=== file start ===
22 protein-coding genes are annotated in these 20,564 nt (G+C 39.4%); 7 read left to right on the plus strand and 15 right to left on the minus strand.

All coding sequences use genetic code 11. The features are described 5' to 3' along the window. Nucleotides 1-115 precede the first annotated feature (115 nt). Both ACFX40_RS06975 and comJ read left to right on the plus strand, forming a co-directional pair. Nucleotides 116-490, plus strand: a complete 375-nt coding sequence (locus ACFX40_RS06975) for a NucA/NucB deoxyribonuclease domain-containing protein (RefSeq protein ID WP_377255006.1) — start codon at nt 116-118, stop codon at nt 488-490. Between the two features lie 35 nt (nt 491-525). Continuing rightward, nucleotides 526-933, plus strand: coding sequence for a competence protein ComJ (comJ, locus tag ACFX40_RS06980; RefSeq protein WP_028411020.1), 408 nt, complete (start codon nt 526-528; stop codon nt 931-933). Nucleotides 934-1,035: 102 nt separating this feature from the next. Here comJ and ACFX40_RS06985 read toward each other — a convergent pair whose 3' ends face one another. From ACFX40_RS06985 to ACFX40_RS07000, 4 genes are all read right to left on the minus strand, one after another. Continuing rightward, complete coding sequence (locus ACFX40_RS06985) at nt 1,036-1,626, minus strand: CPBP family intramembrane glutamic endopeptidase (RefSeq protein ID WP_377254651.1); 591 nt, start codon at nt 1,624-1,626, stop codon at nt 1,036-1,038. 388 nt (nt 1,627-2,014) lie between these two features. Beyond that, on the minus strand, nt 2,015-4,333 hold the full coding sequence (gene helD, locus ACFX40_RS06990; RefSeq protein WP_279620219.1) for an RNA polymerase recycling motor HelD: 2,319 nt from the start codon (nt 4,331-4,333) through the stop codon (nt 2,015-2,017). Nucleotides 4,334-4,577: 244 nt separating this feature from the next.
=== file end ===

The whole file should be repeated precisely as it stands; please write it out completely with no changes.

22 protein-coding genes are annotated in these 20,564 nt (G+C 39.4%); 7 read left to right on the plus strand and 15 right to left on the minus strand.

All coding sequences use genetic code 11. The features are described 5' to 3' along the window. Nucleotides 1-115 precede the first annotated feature (115 nt). Both ACFX40_RS06975 and comJ read left to right on the plus strand, forming a co-directional pair. Nucleotides 116-490, plus strand: a complete 375-nt coding sequence (locus ACFX40_RS06975) for a NucA/NucB deoxyribonuclease domain-containing protein (RefSeq protein ID WP_377255006.1) — start codon at nt 116-118, stop codon at nt 488-490. Between the two features lie 35 nt (nt 491-525). Continuing rightward, nucleotides 526-933, plus strand: coding sequence for a competence protein ComJ (comJ, locus tag ACFX40_RS06980; RefSeq protein WP_028411020.1), 408 nt, complete (start codon nt 526-528; stop codon nt 931-933). Nucleotides 934-1,035: 102 nt separating this feature from the next. Here comJ and ACFX40_RS06985 read toward each other — a convergent pair whose 3' ends face one another. From ACFX40_RS06985 to ACFX40_RS07000, 4 genes are all read right to left on the minus strand, one after another. Continuing rightward, complete coding sequence (locus ACFX40_RS06985) at nt 1,036-1,626, minus strand: CPBP family intramembrane glutamic endopeptidase (RefSeq protein ID WP_377254651.1); 591 nt, start codon at nt 1,624-1,626, stop codon at nt 1,036-1,038. 388 nt (nt 1,627-2,014) lie between these two features. Beyond that, on the minus strand, nt 2,015-4,333 hold the full coding sequence (gene helD, locus ACFX40_RS06990; RefSeq protein WP_279620219.1) for an RNA polymerase recycling motor HelD: 2,319 nt from the start codon (nt 4,331-4,333) through the stop codon (nt 2,015-2,017). Nucleotides 4,334-4,577: 244 nt separating this feature from the next.